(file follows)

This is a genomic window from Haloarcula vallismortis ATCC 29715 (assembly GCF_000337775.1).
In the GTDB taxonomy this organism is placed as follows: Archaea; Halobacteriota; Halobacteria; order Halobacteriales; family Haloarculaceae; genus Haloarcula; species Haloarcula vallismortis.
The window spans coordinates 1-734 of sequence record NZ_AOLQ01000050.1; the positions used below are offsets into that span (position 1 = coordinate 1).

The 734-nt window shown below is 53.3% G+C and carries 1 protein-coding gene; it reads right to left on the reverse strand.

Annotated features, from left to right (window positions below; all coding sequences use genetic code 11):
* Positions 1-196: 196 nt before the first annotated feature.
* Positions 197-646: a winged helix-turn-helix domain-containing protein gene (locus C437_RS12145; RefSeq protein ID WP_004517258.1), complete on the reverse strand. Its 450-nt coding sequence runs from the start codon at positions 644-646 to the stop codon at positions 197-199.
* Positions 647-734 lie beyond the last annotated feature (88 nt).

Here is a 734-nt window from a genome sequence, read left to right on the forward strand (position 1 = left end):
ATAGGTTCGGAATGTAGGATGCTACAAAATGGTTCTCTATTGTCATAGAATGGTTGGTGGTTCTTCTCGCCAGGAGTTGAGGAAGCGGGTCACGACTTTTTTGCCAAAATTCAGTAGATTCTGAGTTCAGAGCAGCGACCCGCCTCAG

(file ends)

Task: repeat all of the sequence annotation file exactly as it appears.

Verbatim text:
This is a genomic window from Haloarcula vallismortis ATCC 29715 (assembly GCF_000337775.1).
In the GTDB taxonomy this organism is placed as follows: Archaea; Halobacteriota; Halobacteria; order Halobacteriales; family Haloarculaceae; genus Haloarcula; species Haloarcula vallismortis.
The window spans coordinates 1-734 of sequence record NZ_AOLQ01000050.1; the positions used below are offsets into that span (position 1 = coordinate 1).

The 734-nt window shown below is 53.3% G+C and carries 1 protein-coding gene; it reads right to left on the reverse strand.

Annotated features, from left to right (window positions below; all coding sequences use genetic code 11):
* Positions 1-196: 196 nt before the first annotated feature.
* Positions 197-646: a winged helix-turn-helix domain-containing protein gene (locus C437_RS12145; RefSeq protein ID WP_004517258.1), complete on the reverse strand. Its 450-nt coding sequence runs from the start codon at positions 644-646 to the stop codon at positions 197-199.
* Positions 647-734 lie beyond the last annotated feature (88 nt).

Here is a 734-nt window from a genome sequence, read left to right on the forward strand (position 1 = left end):
ATAGGTTCGGAATGTAGGATGCTACAAAATGGTTCTCTATTGTCATAGAATGGTTGGTGGTTCTTCTCGCCAGGAGTTGAGGAAGCGGGTCACGACTTTTTTGCCAAAATTCAGTAGATTCTGAGTTCAGAGCAGCGACCCGCCTCAG